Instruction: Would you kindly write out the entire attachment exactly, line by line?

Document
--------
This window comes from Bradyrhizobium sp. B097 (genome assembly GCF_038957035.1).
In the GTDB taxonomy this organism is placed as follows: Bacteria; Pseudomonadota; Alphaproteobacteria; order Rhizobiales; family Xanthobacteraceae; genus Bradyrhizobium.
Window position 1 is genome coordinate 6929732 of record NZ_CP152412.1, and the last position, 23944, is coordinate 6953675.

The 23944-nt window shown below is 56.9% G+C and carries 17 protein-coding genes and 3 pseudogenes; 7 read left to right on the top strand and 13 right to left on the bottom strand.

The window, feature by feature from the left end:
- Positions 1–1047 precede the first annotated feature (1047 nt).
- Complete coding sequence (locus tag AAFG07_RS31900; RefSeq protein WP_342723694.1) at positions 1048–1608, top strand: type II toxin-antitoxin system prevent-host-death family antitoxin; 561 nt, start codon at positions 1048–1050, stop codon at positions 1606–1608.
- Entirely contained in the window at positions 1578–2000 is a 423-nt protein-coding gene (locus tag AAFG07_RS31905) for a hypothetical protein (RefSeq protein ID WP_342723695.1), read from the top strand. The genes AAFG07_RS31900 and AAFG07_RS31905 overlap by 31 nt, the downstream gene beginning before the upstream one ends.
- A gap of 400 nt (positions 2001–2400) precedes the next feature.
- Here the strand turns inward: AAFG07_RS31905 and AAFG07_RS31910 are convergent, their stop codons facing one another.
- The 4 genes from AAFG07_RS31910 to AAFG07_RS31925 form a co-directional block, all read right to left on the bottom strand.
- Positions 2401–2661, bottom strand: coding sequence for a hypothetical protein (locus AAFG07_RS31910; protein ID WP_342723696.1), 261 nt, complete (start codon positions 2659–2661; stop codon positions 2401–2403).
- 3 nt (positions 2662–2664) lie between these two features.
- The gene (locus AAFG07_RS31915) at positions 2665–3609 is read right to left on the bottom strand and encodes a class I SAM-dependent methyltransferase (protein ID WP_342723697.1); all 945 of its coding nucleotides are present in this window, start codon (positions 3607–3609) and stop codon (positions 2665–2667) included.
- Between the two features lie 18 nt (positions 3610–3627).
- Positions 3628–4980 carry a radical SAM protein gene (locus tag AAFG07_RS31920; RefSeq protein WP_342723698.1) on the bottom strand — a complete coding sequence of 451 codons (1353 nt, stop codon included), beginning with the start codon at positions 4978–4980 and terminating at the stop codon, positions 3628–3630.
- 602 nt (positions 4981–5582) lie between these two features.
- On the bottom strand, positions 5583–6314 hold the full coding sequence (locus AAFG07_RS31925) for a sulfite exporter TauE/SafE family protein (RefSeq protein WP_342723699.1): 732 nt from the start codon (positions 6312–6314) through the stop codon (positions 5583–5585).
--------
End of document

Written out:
This window comes from Bradyrhizobium sp. B097 (genome assembly GCF_038957035.1).
In the GTDB taxonomy this organism is placed as follows: Bacteria; Pseudomonadota; Alphaproteobacteria; order Rhizobiales; family Xanthobacteraceae; genus Bradyrhizobium.
Window position 1 is genome coordinate 6929732 of record NZ_CP152412.1, and the last position, 23944, is coordinate 6953675.

The 23944-nt window shown below is 56.9% G+C and carries 17 protein-coding genes and 3 pseudogenes; 7 read left to right on the top strand and 13 right to left on the bottom strand.

The window, feature by feature from the left end:
- Positions 1–1047 precede the first annotated feature (1047 nt).
- Complete coding sequence (locus tag AAFG07_RS31900; RefSeq protein WP_342723694.1) at positions 1048–1608, top strand: type II toxin-antitoxin system prevent-host-death family antitoxin; 561 nt, start codon at positions 1048–1050, stop codon at positions 1606–1608.
- Entirely contained in the window at positions 1578–2000 is a 423-nt protein-coding gene (locus tag AAFG07_RS31905) for a hypothetical protein (RefSeq protein ID WP_342723695.1), read from the top strand. The genes AAFG07_RS31900 and AAFG07_RS31905 overlap by 31 nt, the downstream gene beginning before the upstream one ends.
- A gap of 400 nt (positions 2001–2400) precedes the next feature.
- Here the strand turns inward: AAFG07_RS31905 and AAFG07_RS31910 are convergent, their stop codons facing one another.
- The 4 genes from AAFG07_RS31910 to AAFG07_RS31925 form a co-directional block, all read right to left on the bottom strand.
- Positions 2401–2661, bottom strand: coding sequence for a hypothetical protein (locus AAFG07_RS31910; protein ID WP_342723696.1), 261 nt, complete (start codon positions 2659–2661; stop codon positions 2401–2403).
- 3 nt (positions 2662–2664) lie between these two features.
- The gene (locus AAFG07_RS31915) at positions 2665–3609 is read right to left on the bottom strand and encodes a class I SAM-dependent methyltransferase (protein ID WP_342723697.1); all 945 of its coding nucleotides are present in this window, start codon (positions 3607–3609) and stop codon (positions 2665–2667) included.
- Between the two features lie 18 nt (positions 3610–3627).
- Positions 3628–4980 carry a radical SAM protein gene (locus tag AAFG07_RS31920; RefSeq protein WP_342723698.1) on the bottom strand — a complete coding sequence of 451 codons (1353 nt, stop codon included), beginning with the start codon at positions 4978–4980 and terminating at the stop codon, positions 3628–3630.
- 602 nt (positions 4981–5582) lie between these two features.
- On the bottom strand, positions 5583–6314 hold the full coding sequence (locus AAFG07_RS31925) for a sulfite exporter TauE/SafE family protein (RefSeq protein WP_342723699.1): 732 nt from the start codon (positions 6312–6314) through the stop codon (positions 5583–5585).